Christopher Dinkins | November 9th, 2018
On the ballot for the first time, does Andy Pettitte have a Hall of Fame resume? Does his PED use hurt him and are his numbers and postseason performances enough to get him in?
Andrew Eugene Pettitte was born on June 15, 1972, in Baton Rouge, Louisiana. He was drafted in the 22nd round (#594) by the New York Yankees, and he signed with them about a year later. Five years later (April 29, 1995) he made his Major League debut against the Kansas City Royals with two-thirds of an inning of relief, he was twenty-two years old. He ended up starting 26 games and winning 12, pitching to a 4.17 ERA with 3 complete game victories. A portend of things to come with this potential second coming of “Louisiana Lightning”. I remember Ron Guidry and those years well. A lefthander from Louisiana pitching for the Yankees is not such a bad thing. And his postseason ERA of 3.81 is actually better than his regular season ERA of 3.85.
Pettitte pitched for 18 years in the majors and won 256 games in that period (37 wins coming with Houston Astros). Pettitte and his numbers compare favorably to Jack Morris who was selected to Hall of Fame by the Veterans Committee late last year. But one of Pettitte’s former teammates, Mike Mussina actually has better numbers and is on his sixth try to get into the Hall. Comparing these three pitchers, all of them have similar numbers and they all pitched for 18 seasons. Andy Pettitte had 256 wins, Jack Morris had 254 wins and Mike Mussina had 270 wins. Pettitte has the most postseason wins ever (19), which may not matter for much, but he does hold the record. And yes, I’m showing unabashed “Pettitte” bias, but it is well-earned and deserved. All three of these pitchers have pitched in big games and pitched well, but my vote goes for Andy Pettitte because he has proved worthy of Hall of Fame consideration. Other candidates for 2019 HOF include Roger Clemens, Derek Lowe, Ted Lilly, Curt Schilling, Roy Oswalt, and the late Roy Halladay among others. Pettitte’s numbers compare favorably to some of his contemporaries but he is in his first year on the ballot. It might be a tough call to get him in on his first try. He has the third most innings pitched out of all 2019 HOF pitching candidates. Pettitte has pitched in big moments even though his numbers may not jump out at you like a Roger Clemens or a Roy Halladay, but then again they are also worthy of a Hall of Fame nod.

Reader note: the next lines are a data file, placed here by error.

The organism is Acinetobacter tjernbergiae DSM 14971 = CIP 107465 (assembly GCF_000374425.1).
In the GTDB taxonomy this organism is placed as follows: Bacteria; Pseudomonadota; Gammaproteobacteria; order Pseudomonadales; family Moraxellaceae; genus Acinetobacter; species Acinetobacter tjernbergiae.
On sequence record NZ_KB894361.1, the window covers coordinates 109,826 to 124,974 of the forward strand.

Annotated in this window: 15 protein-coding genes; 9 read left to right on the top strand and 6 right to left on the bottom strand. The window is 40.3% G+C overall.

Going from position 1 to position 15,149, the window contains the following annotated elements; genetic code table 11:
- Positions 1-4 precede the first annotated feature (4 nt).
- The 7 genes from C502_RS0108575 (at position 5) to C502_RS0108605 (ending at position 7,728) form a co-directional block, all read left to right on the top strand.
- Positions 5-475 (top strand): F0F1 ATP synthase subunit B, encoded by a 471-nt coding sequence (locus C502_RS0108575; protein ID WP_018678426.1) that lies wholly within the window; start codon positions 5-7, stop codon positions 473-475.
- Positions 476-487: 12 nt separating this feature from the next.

The numbers do not mean a thing once “PEDs” enter the conversation, and you cannot really defend that. Pettitte was an admitted user of illegal substances and that is going to be a major hurdle in his HOF candidacy, but as long as Roger Clemens is on the ballot then Andy Pettitte deserves some love too. And yes he had some playoff failures in ’97 and ’98 versus Cleveland, ’99 World Series versus Atlanta, 2001 World Series versus Arizona, and 2002 against Anaheim. The PED situation may hold him back even though he was honest about his involvement. He may not have been the most dominant pitcher of his era, but it cannot be denied that he was a winning pitcher that brought longevity and stability to the table.
What are his Chances?
Truthfully, not really good considering who else is on this year’s ballot, but Andy Pettitte is definitely worthy of a Hall of Fame selection. Probably not this season or next and that is only because of the PED situation. Once Roger Clemens and/or Barry Bonds gets in, then there should be no denying Pettitte and his accomplishments. And the fact that nobody is really even mentioning Andy Pettitte in their HOF conversation is strange but I’m going to state my case for him to get in, if not this year, eventually. That’s the word for Andy Pettitte’s candidacy for the Hall of Fame: Eventually, and his case should be a cautionary tale for future pitchers, leave those PEDs alone.
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